By Jef With One F
By Rocks Off
By Chris Lane
By Angelica Leicht
By Corey Deiterman
By Angelica Leicht
By Corey Deiterman
Twenty years after three virtual strangers came together in a Houston recording studio, the Geto Boys' legacy is secure. Individually and collectively, Bushwick Bill, Willie D and Mr. Scarface are among the handful of Houston artists whose names are recognizable the world over. Alongside the likes of Schooly D, Boogie Down Productions and N.W.A., their hard-boiled rhymes about life (and death) in the Fifth Ward and other Bayou City ghettos were instrumental in rap's transition from imaginative but innocuous verbal gymnastics to realistic and often disturbing street-life scenarios.
The controversy touched off by Geffen Records' refusal to distribute their 1990 self-titled album, and its subsequent rescue by Rick Rubin's Def American label, remains a watershed moment in the convoluted history of free speech, censorship and popular music. For better or worse, it's nearly impossible to imagine how artists as diverse as Eminem, Insane Clown Posse and Lil Wayne would have ever gone platinum without them.
Around these parts, their liberal use of blues, soul and R&B samples in their backing tracks opened a third front in hip-hop's previously bicoastal theater, giving Southern rappers their first opening in a campaign that would eventually see them dominate the entire industry; like ZZ Top before them and Destiny's Child after, the Geto Boys literally put Houston on the map. And thanks to Texas filmmaker Mike Judge, millions of people who have never set foot in Fifth Ward know them as the soundtrack fueling the white-collar gangsta antics of the 1999 cult classic Office Space.
None of this, of course, means the Geto Boys have to like each other. They really don't, admits Willie D, who says that today the trio rarely speak.
"I don't know why we don't get along," he says. "It's hard to explain. I think one of the most difficult parts about being in a group is compromising."
There have been other Geto Boys, but the classic lineup of Willie D, Bushwick Bill and Scarface made only three albums during their true heyday: Geto Boys (Rubin's slightly altered production of that year's Grip It! On That Other Level); 1991's landmark We Can't Be Stopped; and 1993's Til Death Do Us Part, which left little doubt the bloom was off the rose and effectively launched the long-running solo careers of all three members. There have been periodic reunion albums — 1996's The Resurrection, 1998's Da Good, Da Bad and Da Ugly, 2005's The Foundation — and live appearances (about ten in the past decade, Willie reckons), but the Geto Boys haven't been "together" for a long, long time.
Like many before him, Willie D likens the Geto Boys' dynamic to a marriage, one that's been estranged for around 16 of its 20 years. "We're like a couple that's always separated and shit," he says. "You might not get back together again — she's living at her mother's house, I got a new apartment over here. We still love each other; we talk every now and then, 'How you doing?' and that kind of thing, but we just can't get the shit right."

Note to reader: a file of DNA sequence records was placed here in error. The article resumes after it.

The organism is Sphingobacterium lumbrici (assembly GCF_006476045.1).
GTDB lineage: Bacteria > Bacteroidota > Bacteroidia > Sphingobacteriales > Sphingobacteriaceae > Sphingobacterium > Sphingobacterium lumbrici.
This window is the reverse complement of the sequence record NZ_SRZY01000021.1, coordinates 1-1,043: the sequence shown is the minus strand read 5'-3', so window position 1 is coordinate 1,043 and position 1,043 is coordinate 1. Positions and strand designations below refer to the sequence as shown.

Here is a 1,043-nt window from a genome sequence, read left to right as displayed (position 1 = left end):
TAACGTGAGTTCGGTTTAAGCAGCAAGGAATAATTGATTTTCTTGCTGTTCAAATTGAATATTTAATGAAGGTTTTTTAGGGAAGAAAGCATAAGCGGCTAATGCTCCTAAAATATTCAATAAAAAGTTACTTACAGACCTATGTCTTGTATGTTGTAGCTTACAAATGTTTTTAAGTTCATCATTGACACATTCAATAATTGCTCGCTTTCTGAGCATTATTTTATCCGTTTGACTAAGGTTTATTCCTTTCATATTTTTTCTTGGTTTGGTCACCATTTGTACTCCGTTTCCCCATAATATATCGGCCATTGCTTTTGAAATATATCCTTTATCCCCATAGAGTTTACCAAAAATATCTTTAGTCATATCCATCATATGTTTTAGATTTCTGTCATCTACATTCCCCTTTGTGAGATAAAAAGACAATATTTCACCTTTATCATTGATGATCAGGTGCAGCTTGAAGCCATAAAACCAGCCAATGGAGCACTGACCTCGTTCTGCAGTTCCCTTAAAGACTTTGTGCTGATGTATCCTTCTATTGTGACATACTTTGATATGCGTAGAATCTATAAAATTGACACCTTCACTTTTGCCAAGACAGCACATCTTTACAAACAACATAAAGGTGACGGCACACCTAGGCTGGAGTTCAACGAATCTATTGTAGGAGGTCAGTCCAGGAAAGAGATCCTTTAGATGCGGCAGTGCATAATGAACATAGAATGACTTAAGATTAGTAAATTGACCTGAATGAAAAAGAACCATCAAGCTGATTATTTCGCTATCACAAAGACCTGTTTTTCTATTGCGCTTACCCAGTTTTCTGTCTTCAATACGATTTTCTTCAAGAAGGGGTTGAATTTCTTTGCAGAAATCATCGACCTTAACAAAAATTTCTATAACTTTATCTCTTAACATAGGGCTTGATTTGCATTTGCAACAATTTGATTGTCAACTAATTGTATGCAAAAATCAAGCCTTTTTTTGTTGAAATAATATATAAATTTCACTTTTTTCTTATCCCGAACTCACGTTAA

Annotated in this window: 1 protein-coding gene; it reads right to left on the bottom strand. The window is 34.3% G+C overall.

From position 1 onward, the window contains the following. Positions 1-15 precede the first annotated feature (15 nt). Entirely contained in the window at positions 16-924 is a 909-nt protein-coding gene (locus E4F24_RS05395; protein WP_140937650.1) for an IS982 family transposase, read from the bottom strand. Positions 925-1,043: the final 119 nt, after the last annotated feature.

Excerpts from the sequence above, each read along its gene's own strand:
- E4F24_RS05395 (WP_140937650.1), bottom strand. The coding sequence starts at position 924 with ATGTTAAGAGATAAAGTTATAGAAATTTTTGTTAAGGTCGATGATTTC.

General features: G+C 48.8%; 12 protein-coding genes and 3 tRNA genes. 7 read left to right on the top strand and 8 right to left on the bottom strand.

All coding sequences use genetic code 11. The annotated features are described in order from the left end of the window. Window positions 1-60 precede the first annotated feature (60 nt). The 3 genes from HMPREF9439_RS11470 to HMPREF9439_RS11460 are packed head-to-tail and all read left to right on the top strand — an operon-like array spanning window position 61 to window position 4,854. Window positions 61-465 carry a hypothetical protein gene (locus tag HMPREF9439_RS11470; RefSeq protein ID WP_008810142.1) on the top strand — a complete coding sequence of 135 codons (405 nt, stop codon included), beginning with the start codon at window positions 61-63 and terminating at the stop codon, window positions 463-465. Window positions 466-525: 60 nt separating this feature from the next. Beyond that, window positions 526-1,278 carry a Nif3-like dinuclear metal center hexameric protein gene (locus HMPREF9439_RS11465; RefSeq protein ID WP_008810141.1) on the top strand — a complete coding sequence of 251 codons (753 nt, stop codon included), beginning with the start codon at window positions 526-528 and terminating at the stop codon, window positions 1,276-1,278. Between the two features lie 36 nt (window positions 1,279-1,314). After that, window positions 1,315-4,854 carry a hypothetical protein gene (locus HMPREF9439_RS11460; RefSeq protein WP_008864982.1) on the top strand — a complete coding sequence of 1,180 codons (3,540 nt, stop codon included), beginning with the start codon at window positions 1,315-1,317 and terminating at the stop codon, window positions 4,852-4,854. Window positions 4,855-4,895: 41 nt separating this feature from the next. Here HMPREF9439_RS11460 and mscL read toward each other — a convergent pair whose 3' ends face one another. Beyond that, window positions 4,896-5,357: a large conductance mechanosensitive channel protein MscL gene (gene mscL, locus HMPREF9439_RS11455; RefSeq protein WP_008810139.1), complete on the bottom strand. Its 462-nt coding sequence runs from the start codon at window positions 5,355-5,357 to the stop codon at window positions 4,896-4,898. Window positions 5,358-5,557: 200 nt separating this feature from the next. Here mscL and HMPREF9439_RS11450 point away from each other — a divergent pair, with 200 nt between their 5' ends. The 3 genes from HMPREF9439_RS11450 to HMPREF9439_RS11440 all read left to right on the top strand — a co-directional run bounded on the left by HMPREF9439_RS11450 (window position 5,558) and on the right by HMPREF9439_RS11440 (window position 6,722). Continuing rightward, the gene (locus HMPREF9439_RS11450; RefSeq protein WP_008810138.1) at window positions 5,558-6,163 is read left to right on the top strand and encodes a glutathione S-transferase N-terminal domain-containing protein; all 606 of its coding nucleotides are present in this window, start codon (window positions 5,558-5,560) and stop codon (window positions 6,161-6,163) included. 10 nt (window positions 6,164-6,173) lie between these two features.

But the Geto Boys were an arranged marriage from the beginning. None of the three had anything to do with the group's debut album, 1988's Making Trouble, recorded by Prince Johnny C, Jukebox Slim and DJ Ready Red as the "Ghetto Boys." What those Ghetto Boys shared with their differently spelled successors was the man calling the shots, James Prince, who, figuring local rap fans would just as soon listen to their fellow Houstonians as music imported from the East and West coasts, founded Rap-a-Lot Records in the mid-1980s. Even so, there was little original about Trouble, a Run-DMC retread down to the members' choice in haberdashery — black fedoras — on the cover.
"We wanted to tell our stories, Houston stories," says Willie, who himself began rapping after hearing Run-DMC on the radio as a sophomore at Forest Brook High School. "We had heard the New York stories." (Meanwhile, he credits Ready Red with forging the Geto Boys' distinctive sound: "The heavy horns, strings, that bluesy-type shit, that's Southern — that's us.")
Sensing party rhymes and heavy-metal guitar samples were a creative and commercial dead end in the wake of the hip-hop sea change heralded by hard-hitting albums like N.W.A.'s Straight Outta Compton (1988), Prince — then known as Lil J — decided to steer the group in a more streetwise direction. He brought in Willie D, whom he had already signed to Rap-a-Lot as a solo artist, to write some songs in that vein for the next Ghetto Boys album. The two met through their mutual Fifth Ward barber.
"I wrote a couple of songs [like] 'Let a Ho Be a Ho,' and the dudes that were in the group didn't like it," remembers Willie, now 40 and himself the owner of Relentless Records. "They had wives and stuff like that, so they didn't want to be using that type language. But that's the direction J wanted to take the group. He wanted the group to be more edgy, to be more unforgiving. At that time I was as raw as a diamond on the bottom of the ocean."